It’s important to think about the intersectional issues that can occur for different women on International Women’s Day – as a disabled, asexual, working class girl, it’s key for me to express how each of my identities affects my life. I’m invisibly disabled, so my illnesses are often not seen as valid. It’s questioned whether my sexuality fits into the LGBTQ+ community. I’m constantly aware of my dialect. I grew up in Birmingham, one of the biggest cities in the UK – one often seen as rife with crime.
The vulnerability I can feel as a disabled women in the city is difficult and has caused me to feel anxious over the years. When I used mobility aids in town I would feel like there was a sign hanging over my head telling people I was an easy target. Now I’ve moved away to university, my Brummie accent has followed me, and I feel like my class and ability are often assumed.
When I was ten, I joined the Scouts as the first girl Cub then Scout at the group – even though Scouting officially became mixed a few years earlier. Over my first few years at Scouts, I felt the need to prove myself constantly to leaders and the boys alike but I enjoyed it so much – I went camping, I took part in air rifle shooting competitions and eventually became a Patrol Leader.
When I moved group, it was to a much less male-dominated space and the other girls there have been incredible! I’m grateful to my original experience for the leadership and resilience it gave me through providing a chance to prove myself.
My anxiety around feeling safe in my city collided with Scouting and my identities last year, when I walked in the Birmingham Pride parade with the organisation. The experience empowered me so much and I can’t wait to do it again this year.
Volunteering, no matter the organisation, is a safe space for me – the work isn’t about me, it’s about the cause or the people I’m helping. I love feeling like a strong woman and helping as many people as I can, whether that be through being a Scout leader, helping at stay and plays or fundraising.
My advice to girls who feel vulnerable or lonely would be to find a community, because there’ll be one out there for you. Join a uniformed youth organisation, volunteer for a charity or food bank, become part of a campaign.
Social action is life changing in so many ways. Organisations, charities and partners – please take on young girls and empower them, show them how incredible they are and how much they really can do.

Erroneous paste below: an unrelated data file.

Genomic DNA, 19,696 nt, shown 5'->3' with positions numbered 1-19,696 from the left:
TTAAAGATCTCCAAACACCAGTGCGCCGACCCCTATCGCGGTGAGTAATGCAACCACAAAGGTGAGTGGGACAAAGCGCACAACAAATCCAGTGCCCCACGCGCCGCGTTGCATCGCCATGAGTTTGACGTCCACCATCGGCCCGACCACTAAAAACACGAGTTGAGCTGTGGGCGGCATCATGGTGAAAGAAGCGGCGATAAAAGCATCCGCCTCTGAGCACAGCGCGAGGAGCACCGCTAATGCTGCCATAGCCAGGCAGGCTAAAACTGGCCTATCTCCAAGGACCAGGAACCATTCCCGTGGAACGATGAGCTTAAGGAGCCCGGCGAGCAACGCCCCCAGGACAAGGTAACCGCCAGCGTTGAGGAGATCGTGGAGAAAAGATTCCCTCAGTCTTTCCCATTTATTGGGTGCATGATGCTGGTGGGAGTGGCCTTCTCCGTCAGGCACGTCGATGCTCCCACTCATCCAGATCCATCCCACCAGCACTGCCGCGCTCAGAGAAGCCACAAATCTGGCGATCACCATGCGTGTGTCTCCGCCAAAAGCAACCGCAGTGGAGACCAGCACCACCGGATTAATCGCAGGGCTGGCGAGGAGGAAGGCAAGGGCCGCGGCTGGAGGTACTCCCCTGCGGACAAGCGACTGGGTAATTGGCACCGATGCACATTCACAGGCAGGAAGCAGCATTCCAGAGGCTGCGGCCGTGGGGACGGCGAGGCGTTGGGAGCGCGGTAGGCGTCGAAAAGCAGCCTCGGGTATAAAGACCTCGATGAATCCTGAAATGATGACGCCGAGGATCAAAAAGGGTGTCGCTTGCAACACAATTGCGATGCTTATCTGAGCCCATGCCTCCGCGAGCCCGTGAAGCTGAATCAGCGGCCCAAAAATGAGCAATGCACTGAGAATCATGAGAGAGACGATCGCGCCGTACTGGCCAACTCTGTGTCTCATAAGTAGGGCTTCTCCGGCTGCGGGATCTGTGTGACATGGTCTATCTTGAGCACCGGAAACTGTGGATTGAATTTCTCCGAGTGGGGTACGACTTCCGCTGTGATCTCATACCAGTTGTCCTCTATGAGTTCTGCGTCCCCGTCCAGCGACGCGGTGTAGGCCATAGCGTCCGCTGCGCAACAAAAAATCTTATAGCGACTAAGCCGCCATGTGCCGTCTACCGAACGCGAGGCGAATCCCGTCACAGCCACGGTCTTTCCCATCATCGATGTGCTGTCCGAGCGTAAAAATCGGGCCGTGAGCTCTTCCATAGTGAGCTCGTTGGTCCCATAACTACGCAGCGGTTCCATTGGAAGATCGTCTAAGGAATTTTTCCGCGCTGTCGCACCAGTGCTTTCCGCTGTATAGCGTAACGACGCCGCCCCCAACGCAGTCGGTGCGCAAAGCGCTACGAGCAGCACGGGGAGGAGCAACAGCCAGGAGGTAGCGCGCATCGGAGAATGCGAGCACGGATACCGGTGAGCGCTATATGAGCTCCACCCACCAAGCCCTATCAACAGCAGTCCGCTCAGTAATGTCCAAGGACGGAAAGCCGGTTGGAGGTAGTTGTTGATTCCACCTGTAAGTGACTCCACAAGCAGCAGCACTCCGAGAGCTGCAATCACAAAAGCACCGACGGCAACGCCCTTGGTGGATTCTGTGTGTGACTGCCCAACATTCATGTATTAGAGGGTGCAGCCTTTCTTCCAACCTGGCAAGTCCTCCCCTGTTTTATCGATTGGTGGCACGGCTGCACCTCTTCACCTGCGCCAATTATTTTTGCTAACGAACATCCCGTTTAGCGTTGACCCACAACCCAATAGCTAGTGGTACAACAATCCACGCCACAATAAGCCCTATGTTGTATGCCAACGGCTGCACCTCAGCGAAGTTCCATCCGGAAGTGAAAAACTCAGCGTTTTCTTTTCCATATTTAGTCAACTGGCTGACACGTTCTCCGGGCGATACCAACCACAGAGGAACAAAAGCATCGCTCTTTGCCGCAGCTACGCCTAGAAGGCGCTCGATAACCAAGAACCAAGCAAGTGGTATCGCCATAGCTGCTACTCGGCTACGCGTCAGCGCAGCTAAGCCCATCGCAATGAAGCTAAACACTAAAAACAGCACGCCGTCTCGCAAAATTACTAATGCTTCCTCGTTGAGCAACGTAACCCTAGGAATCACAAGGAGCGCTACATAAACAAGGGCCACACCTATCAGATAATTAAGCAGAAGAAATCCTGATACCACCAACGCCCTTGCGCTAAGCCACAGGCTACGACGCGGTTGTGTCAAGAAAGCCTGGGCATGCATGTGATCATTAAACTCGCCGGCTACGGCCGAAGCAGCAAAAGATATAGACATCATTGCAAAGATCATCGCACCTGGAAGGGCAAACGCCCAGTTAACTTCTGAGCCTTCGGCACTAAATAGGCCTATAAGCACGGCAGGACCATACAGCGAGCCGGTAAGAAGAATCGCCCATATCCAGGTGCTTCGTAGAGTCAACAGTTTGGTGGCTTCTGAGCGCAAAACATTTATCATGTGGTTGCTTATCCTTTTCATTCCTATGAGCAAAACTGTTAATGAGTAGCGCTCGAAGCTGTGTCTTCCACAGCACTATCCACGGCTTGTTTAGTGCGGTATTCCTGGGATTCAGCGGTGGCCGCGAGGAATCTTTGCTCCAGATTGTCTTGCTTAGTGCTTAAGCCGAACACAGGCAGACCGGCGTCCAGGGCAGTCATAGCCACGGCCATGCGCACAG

Being a woman in Manchester, such an urban area, is somewhat difficult. Sometimes I wonder if people would think of me differently if I didn’t wear as much makeup as I do going to town, or if I dressed differently. Maybe I wouldn’t get street harassed so much …
To me, being a young girl seems like everything is a competition. You constantly have to look at your best, to work out vigorously to get the ‘perfect figure’. And even then you get judged – whether that’s how many compliments you receive on the streets, or how many likes you receive on a picture you posted on your social media. Whoever receives the most – wins! But what exactly? Self-worth? Confidence?
Because to me, no matter how hard you try with your image, whether out in the streets or on social media, there will always be something or someone that has something you have always longed for. So you compete again. And the cycle continues.
So many aspects of our identity can act as barriers in life. I have three: working-class, ethnic minority and I am a woman. These barriers can make certain situations extremely challenging, especially if it involves image. Having afro hair as a woman is one of the factors that has made me feel insecure in the past.
Certain individuals do not necessarily understand how afro hair is different from straight hair so will create a stigma around it. Some people may say afro hair is ‘unattractive’ or some people may compare afro hair to hair that is on other areas of your body.
This negative stigma creates a sense of identity loss as girls of BAME communities straighten their hair or put their hair into box braids, as they feel ashamed of how their natural hair is. This creates a self-fulfilling prophecy where natural hair is seen as even more unusual. This sort of barrier can destroy a woman’s confidence, making her feel worthless or ‘unwanted’ by society.
For me, having worked with great organisations such as Plan International UK, has given me a platform that not only empowers me as a woman, but makes me want to empower other young people to make them feel like they have a voice they thought they didn’t have.
Plan International UK is a charity that works around issues that predominately affect girls and women in the UK. From being on their Youth Advisory Panel, I have been able to receive opportunities to discuss issues such as street harassment to period poverty and stigma around menstruation. Having this sort of platform as a young women is incredible.
As a girl, I believe that even after 100 years of women getting the right to vote, and despite the thousands of campaigns they’re have been to improve girls’ rights and gender equality, there is still a gender divide between boys and girls. In the society we’re growing up in, a hierarchy still remains, for boys to be one step ahead of girls.
We are still perceived as “the weaker sex”, yet it is women who have a 3 in 5 chance of being harassed in our streets. I know that women are not weaker – that we are inspiring and strong. We need to ensure that more women and girls can feel this way. Giving us opportunities for us to campaign on the issues affecting our lives, like I have done, is a powerful way to do this.